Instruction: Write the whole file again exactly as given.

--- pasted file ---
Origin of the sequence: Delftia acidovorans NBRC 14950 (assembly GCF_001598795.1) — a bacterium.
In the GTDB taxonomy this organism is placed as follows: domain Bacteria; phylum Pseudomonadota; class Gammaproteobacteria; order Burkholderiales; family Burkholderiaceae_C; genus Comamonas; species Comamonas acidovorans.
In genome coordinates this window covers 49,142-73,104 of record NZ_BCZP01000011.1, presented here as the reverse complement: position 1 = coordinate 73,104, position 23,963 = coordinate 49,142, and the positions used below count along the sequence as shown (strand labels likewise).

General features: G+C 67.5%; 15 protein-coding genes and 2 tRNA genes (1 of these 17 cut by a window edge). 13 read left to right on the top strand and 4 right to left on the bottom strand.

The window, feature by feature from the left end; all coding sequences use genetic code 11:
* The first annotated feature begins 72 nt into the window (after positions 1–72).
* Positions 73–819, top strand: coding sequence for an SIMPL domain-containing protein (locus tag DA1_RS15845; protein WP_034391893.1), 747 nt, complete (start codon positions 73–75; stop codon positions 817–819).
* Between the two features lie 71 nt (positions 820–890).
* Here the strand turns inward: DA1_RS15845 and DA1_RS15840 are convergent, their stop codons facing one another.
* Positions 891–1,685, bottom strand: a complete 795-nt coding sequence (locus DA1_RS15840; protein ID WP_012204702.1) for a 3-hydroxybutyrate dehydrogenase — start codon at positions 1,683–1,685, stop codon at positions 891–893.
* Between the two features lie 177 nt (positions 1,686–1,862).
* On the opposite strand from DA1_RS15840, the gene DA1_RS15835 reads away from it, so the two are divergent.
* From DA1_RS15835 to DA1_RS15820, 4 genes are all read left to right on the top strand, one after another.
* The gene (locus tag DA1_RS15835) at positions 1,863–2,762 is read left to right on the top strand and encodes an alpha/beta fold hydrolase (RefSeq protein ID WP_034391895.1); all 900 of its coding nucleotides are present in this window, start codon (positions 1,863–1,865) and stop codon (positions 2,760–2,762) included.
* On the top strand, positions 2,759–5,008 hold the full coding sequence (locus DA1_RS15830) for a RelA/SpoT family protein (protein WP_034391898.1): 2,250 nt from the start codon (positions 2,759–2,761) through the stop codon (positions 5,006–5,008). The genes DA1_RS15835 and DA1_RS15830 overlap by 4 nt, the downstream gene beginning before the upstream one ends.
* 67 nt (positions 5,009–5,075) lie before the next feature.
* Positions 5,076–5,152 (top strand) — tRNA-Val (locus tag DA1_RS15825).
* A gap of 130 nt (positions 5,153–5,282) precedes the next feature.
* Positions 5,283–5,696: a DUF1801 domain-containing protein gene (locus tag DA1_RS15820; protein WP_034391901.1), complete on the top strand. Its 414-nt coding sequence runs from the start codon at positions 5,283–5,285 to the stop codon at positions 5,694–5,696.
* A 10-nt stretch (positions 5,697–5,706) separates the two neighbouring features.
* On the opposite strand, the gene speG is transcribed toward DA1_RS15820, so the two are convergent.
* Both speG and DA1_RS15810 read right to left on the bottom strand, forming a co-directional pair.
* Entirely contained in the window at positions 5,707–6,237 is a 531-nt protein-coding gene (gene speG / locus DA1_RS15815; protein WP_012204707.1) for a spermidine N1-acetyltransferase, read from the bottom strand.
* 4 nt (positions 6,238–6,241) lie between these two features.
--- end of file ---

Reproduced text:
Origin of the sequence: Delftia acidovorans NBRC 14950 (assembly GCF_001598795.1) — a bacterium.
In the GTDB taxonomy this organism is placed as follows: domain Bacteria; phylum Pseudomonadota; class Gammaproteobacteria; order Burkholderiales; family Burkholderiaceae_C; genus Comamonas; species Comamonas acidovorans.
In genome coordinates this window covers 49,142-73,104 of record NZ_BCZP01000011.1, presented here as the reverse complement: position 1 = coordinate 73,104, position 23,963 = coordinate 49,142, and the positions used below count along the sequence as shown (strand labels likewise).

General features: G+C 67.5%; 15 protein-coding genes and 2 tRNA genes (1 of these 17 cut by a window edge). 13 read left to right on the top strand and 4 right to left on the bottom strand.

The window, feature by feature from the left end; all coding sequences use genetic code 11:
* The first annotated feature begins 72 nt into the window (after positions 1–72).
* Positions 73–819, top strand: coding sequence for an SIMPL domain-containing protein (locus tag DA1_RS15845; protein WP_034391893.1), 747 nt, complete (start codon positions 73–75; stop codon positions 817–819).
* Between the two features lie 71 nt (positions 820–890).
* Here the strand turns inward: DA1_RS15845 and DA1_RS15840 are convergent, their stop codons facing one another.
* Positions 891–1,685, bottom strand: a complete 795-nt coding sequence (locus DA1_RS15840; protein ID WP_012204702.1) for a 3-hydroxybutyrate dehydrogenase — start codon at positions 1,683–1,685, stop codon at positions 891–893.
* Between the two features lie 177 nt (positions 1,686–1,862).
* On the opposite strand from DA1_RS15840, the gene DA1_RS15835 reads away from it, so the two are divergent.
* From DA1_RS15835 to DA1_RS15820, 4 genes are all read left to right on the top strand, one after another.
* The gene (locus tag DA1_RS15835) at positions 1,863–2,762 is read left to right on the top strand and encodes an alpha/beta fold hydrolase (RefSeq protein ID WP_034391895.1); all 900 of its coding nucleotides are present in this window, start codon (positions 1,863–1,865) and stop codon (positions 2,760–2,762) included.
* On the top strand, positions 2,759–5,008 hold the full coding sequence (locus DA1_RS15830) for a RelA/SpoT family protein (protein WP_034391898.1): 2,250 nt from the start codon (positions 2,759–2,761) through the stop codon (positions 5,006–5,008). The genes DA1_RS15835 and DA1_RS15830 overlap by 4 nt, the downstream gene beginning before the upstream one ends.
* 67 nt (positions 5,009–5,075) lie before the next feature.
* Positions 5,076–5,152 (top strand) — tRNA-Val (locus tag DA1_RS15825).
* A gap of 130 nt (positions 5,153–5,282) precedes the next feature.
* Positions 5,283–5,696: a DUF1801 domain-containing protein gene (locus tag DA1_RS15820; protein WP_034391901.1), complete on the top strand. Its 414-nt coding sequence runs from the start codon at positions 5,283–5,285 to the stop codon at positions 5,694–5,696.
* A 10-nt stretch (positions 5,697–5,706) separates the two neighbouring features.
* On the opposite strand, the gene speG is transcribed toward DA1_RS15820, so the two are convergent.
* Both speG and DA1_RS15810 read right to left on the bottom strand, forming a co-directional pair.
* Entirely contained in the window at positions 5,707–6,237 is a 531-nt protein-coding gene (gene speG / locus DA1_RS15815; protein WP_012204707.1) for a spermidine N1-acetyltransferase, read from the bottom strand.
* 4 nt (positions 6,238–6,241) lie between these two features.